Aromatherapy

Herbs are a must if you enjoy the health benefits of aromatherapy. Did you know that certain smells can change your mood? I have certain perfumes I’ll spray on to enhance my mood because they bring back good memories, and I’ve been diffusing a lot of sandalwood and pine essential oils to connect me more to nature. I also love tea for the wonderful aroma and I burn candles that smell good to help keep me grounded and focused during times when it feels like I should be snapping. Placing potted fresh herbs in sunny spots or near lamps where the heat will help bring out their aroma can be beneficial. You can also place dried herbs in shallow bowls with rose petals and lavender sprigs, and scatter the bowls around the room. This is a homemade potpourri, and a long lost art, if you ask me!

So, how do you start an indoor herb garden?

The process of starting an indoor herb garden can help take the mind off of what’s going on in our world and narrow our focus to the beautiful plants we are growing. First, you’ll want to select a place to put your garden, under a window is a good spot so there’s plenty of sunlight for the plants. Then, figure out how much space you have. Growing 15 different herbs may not be possible for some who have a limit on space, but most of us could reasonably grow 3 different types. Most herbs need 6-8 hours of direct sunlight per day. That means, most of us, regardless of our geographical location will be able to plant our herb garden indoors!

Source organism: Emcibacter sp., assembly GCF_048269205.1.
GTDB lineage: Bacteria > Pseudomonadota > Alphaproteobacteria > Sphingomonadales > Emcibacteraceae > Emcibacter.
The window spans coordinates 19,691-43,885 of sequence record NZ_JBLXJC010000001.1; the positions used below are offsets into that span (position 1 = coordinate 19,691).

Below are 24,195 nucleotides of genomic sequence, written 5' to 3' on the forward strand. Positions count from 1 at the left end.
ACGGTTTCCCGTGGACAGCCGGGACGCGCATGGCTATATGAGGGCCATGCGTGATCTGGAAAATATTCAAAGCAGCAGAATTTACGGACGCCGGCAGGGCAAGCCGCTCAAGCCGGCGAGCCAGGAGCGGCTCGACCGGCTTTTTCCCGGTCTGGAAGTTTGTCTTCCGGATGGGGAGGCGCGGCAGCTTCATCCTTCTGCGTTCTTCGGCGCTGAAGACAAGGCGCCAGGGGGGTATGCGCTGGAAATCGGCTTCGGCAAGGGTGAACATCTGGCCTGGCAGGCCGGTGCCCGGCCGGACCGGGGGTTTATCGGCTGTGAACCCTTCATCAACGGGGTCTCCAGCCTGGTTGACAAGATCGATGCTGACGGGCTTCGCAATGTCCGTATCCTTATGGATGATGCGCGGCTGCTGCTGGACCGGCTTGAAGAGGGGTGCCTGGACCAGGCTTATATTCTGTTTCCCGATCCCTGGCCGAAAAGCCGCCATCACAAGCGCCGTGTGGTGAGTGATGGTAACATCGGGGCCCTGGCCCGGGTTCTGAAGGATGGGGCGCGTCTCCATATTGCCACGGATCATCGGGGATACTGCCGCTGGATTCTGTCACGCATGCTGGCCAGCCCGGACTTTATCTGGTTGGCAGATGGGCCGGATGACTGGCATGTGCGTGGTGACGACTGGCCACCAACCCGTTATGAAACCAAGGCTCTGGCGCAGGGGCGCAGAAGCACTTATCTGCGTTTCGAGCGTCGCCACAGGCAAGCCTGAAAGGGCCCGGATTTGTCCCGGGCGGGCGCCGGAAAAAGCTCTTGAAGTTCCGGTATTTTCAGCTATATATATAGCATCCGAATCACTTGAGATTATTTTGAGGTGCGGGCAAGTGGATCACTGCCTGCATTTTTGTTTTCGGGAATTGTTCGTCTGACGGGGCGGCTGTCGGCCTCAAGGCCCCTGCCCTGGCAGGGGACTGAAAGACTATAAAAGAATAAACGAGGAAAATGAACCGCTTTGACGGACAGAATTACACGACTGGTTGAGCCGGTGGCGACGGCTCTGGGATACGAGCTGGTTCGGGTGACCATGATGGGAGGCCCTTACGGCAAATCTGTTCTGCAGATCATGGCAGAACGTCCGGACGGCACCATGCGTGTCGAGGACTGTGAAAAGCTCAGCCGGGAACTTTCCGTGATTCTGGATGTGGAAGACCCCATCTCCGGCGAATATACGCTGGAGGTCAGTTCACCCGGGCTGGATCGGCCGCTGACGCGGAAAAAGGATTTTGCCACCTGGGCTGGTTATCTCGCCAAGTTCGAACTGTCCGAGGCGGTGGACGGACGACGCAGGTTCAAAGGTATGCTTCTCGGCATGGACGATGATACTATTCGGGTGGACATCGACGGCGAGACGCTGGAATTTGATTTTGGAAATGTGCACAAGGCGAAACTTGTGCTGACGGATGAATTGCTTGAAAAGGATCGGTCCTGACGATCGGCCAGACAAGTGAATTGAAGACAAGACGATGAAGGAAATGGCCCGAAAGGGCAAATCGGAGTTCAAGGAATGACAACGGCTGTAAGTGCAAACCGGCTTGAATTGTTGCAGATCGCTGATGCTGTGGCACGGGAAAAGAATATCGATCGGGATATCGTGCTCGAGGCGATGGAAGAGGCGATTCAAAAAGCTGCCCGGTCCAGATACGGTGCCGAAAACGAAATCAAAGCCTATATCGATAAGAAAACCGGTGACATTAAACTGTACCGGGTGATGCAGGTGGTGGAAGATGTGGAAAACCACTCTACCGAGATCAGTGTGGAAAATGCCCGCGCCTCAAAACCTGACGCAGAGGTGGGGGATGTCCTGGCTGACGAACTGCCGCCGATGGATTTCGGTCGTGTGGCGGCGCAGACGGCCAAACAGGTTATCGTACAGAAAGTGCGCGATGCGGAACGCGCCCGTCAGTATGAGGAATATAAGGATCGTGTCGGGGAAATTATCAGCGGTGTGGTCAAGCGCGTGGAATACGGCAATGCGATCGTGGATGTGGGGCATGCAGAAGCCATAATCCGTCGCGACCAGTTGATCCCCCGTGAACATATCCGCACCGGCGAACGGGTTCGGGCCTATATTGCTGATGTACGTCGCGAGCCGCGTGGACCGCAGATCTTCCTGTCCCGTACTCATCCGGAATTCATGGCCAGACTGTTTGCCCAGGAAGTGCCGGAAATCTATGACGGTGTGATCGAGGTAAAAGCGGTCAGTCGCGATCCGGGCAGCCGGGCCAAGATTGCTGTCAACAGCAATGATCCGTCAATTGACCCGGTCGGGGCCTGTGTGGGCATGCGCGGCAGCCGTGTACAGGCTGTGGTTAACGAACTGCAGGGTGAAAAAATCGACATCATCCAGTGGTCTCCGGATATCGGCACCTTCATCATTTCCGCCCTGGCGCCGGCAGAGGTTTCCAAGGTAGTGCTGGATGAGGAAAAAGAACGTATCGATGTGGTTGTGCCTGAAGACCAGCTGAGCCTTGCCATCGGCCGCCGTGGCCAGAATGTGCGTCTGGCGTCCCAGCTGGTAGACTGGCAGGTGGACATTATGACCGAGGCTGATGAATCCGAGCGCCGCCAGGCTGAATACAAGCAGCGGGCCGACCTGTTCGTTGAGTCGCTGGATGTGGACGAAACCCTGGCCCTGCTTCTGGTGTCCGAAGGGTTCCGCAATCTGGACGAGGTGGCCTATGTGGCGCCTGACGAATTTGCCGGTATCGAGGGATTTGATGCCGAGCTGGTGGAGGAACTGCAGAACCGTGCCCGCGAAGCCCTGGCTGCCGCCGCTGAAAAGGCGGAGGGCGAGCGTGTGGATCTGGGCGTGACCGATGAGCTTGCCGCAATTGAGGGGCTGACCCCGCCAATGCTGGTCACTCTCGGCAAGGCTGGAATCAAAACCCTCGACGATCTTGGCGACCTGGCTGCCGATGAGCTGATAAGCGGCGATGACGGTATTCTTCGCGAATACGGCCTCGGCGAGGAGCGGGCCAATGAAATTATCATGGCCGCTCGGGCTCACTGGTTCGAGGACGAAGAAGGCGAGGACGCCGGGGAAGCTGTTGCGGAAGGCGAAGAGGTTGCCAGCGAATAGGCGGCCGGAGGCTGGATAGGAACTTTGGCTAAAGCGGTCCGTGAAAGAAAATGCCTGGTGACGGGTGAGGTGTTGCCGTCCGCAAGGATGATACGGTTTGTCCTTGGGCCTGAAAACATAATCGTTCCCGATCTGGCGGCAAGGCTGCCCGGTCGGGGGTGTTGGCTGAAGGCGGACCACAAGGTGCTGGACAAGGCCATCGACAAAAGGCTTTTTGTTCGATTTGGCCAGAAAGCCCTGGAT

It’s possible to grow an herb garden indoors too. Check out these two articles on the subject:

Make sure the pots you have selected offer an adequate amount of drainage. This article will help you “test” to make sure things look right before you begin. 

After you have figured out the sunlight, space, and have proper pots, you will want to carefully choose your herbs. This is often the easy part and the fun part! Some herbs may be better outdoors because of the space they can take up, such as cilantro. We cannot contain our cilantro once it starts coming in!  Mint plants can also spread easily, but both of these could still be started indoors and moved outside making room for new herbal aromatic plants in the home.

These are difficult times, and not just because there’s a virus going around.  But with some great ways to combat the mental difficulties far too many are experiencing it can make this easier. If you have been feeling depressed and let down, know that you aren’t alone.  Our hope is that we can help you overcome the obstacles put in your path while coming out happier, and more grateful for all the Earth has to offer.  Starting an herb garden is the perfect way to do this!

Now is the best time to fill your life with happiness, love, and gratitude. Worry, fear, and panic serve no one very well. It is amazing how an herb garden can change your perception and help you smile even when things seem so bleak.

This article was originally published at Ready Nutrition™ on April 29th, 2020

Image: Pixabay